Updated: November 2, 2012 at 12:00 am
Colorado Springs police officers are searching for a man who robbed a bank in central Colorado Springs Wednesday afternoon.
According to police, the robbery happened about 4:30 p.m. when a man walked into Security Service Federal Credit Union, 1910 N. Academy Blvd., and gave a note to the bank teller demanding cash. A security guard tried to intervene but the robber somehow got by him, according to police.
He left the bank with an undisclosed amount of money. Police searched the area, but did not find him.
On Thursday, police released a photo of the man taken from the bank’s surveillance system. Anyone with information about the man, or the robbery, is asked to call police at 444-7000 or, to remain anonymous, Crime Stoppers at 634-7867.
The National Weather Service forecasts a high temperature of 62 degrees Friday in Colorado Springs with an overnight low of 33.
Dozens of theater shooting victims seek fund aid
DENVER (AP) — Dozens of victims of the Colorado movie theater shootings have submitted claims to receive money from a fund set up to support them.
Thursday was the deadline for submissions. The governor's office says 52 claims, including three duplicates, have been received so far. Claims postmarked by Thursday also will be accepted.
Twelve people were killed and at least 58 were injured when a gunman opened fire at a showing in Aurora of the new Batman movie July 20.
Claims received so far come from families of victims who were killed, those who were paralyzed or suffered brain injuries, and those who had overnight hospital stays.
Mediator Ken Feinberg is determining how much each claimant will receive. The Aurora Victim Relief Fund has collected more than $5 million from donors.
Homemade bombs found at lake
EL JEBEL (AP) — Authorities say six homemade bombs found in the Blue Lake area near El Jebel were likely part of a prank.
Deputies from the Eagle County Sheriff's Office were called Thursday after someone found a bottle filled with a liquid. While emptying the bottle, the liquid began bubbling and smoking and authorities were notified.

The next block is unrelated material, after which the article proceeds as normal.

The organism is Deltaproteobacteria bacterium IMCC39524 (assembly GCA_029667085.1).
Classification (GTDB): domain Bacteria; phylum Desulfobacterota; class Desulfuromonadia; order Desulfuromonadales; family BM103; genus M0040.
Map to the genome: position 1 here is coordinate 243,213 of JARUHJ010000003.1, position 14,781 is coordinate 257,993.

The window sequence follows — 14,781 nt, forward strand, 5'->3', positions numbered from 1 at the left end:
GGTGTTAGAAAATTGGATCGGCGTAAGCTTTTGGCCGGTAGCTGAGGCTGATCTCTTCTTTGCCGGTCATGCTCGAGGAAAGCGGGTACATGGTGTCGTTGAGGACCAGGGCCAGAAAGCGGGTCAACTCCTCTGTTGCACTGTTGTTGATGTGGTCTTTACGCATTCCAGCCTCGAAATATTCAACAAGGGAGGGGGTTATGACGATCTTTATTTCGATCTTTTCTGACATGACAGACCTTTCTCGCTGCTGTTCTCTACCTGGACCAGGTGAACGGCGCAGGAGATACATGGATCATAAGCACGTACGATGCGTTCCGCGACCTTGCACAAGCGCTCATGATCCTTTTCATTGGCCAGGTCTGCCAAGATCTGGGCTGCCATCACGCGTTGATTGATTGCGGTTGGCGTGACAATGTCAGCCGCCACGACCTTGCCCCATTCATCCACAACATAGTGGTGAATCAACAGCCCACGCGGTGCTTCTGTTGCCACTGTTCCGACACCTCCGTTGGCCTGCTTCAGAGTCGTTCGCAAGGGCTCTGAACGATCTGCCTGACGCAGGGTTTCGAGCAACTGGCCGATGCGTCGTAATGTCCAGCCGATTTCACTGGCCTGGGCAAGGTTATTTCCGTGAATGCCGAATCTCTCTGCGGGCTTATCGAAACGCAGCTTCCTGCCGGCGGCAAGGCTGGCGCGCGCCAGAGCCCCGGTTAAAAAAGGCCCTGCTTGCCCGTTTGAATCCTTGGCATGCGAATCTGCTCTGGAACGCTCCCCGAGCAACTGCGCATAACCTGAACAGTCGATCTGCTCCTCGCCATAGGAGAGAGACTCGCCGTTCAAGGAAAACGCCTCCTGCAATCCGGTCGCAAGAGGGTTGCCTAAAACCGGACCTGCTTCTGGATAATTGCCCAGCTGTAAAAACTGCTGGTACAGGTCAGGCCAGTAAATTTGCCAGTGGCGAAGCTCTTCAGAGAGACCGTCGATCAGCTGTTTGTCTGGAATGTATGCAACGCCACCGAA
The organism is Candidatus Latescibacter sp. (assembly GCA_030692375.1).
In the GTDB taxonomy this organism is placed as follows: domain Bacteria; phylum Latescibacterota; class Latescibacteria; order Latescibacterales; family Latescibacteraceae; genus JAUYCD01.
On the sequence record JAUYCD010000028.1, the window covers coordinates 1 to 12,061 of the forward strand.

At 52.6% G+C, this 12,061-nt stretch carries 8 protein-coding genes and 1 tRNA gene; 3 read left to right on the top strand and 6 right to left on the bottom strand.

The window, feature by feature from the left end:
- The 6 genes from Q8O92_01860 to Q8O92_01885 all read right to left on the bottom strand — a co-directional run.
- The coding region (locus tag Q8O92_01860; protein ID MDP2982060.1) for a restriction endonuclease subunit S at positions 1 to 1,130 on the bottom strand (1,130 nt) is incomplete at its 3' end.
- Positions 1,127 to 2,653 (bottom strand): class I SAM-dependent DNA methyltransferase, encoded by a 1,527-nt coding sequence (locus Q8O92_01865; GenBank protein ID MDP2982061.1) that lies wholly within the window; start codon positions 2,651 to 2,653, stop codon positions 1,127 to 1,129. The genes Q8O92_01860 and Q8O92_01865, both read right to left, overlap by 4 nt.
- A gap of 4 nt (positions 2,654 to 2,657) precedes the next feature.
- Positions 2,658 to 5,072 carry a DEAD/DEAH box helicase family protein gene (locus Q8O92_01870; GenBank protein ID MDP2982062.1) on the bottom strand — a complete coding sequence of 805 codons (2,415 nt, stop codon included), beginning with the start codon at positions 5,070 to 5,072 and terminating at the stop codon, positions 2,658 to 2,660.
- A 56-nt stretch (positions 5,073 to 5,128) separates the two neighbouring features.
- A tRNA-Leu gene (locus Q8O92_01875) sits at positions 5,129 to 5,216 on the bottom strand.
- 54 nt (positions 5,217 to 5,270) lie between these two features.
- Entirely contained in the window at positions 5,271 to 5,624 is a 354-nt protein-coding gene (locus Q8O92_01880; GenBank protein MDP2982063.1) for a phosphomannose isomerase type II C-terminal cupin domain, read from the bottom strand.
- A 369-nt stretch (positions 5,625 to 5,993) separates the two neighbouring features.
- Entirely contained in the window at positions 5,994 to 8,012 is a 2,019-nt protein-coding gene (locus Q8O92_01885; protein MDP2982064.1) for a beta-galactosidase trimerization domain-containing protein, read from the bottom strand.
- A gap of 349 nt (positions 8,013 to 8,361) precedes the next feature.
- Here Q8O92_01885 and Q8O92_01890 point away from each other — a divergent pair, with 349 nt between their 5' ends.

Several of the devices had already exploded, causing small burn marks. No injuries were reported.
According to the Aspen Daily News (http://tinyurl.com/ae369u5 ), the Grand Junction bomb squad was called to disable an unexploded bomb, which was disposed of without incident.
School board member censured over interview
GOLDEN (AP) — The Jefferson County school board has censured one of its members over comments she made during a radio interview.
Board member Laura Boggs apologized Thursday after she agreed with a radio host who suggested the superintendent should be shot if the district was spending money monitoring Facebook. The district doesn't have a position like that.
According to KMGH-TV (http://tinyurl.com/b2l5ogu ), superintendent Cindy Stevenson said it was inappropriate to joke about a shooting, especially in a school district that experienced multiple shootings, including Columbine.
Radio host Jason Worley did not respond to an email seeking comment.
Keystone, Copper Mountain open for ski season Fri.
KEYSTONE (AP) — Skiers and snowboarders are getting a few more options of where to ride this weekend, as ski season picks up.
Copper Mountain and Keystone Resort are opening for the season Friday, with incentives for people who show up early. Keystone plans to have doughnuts, hot cocoa and coffee for early birds, while Copper plans to pass out free drink holders that are good for drink specials.
Until now, only Arapahoe Basin and Loveland had been open.
The Colorado ski industry is hoping to bounce back from a lackluster snow year last season, but forecasts from the National Oceanic and Atmospheric Administration's Climate Prediction Center are hazy on whether this year will be good for snow in Colorado.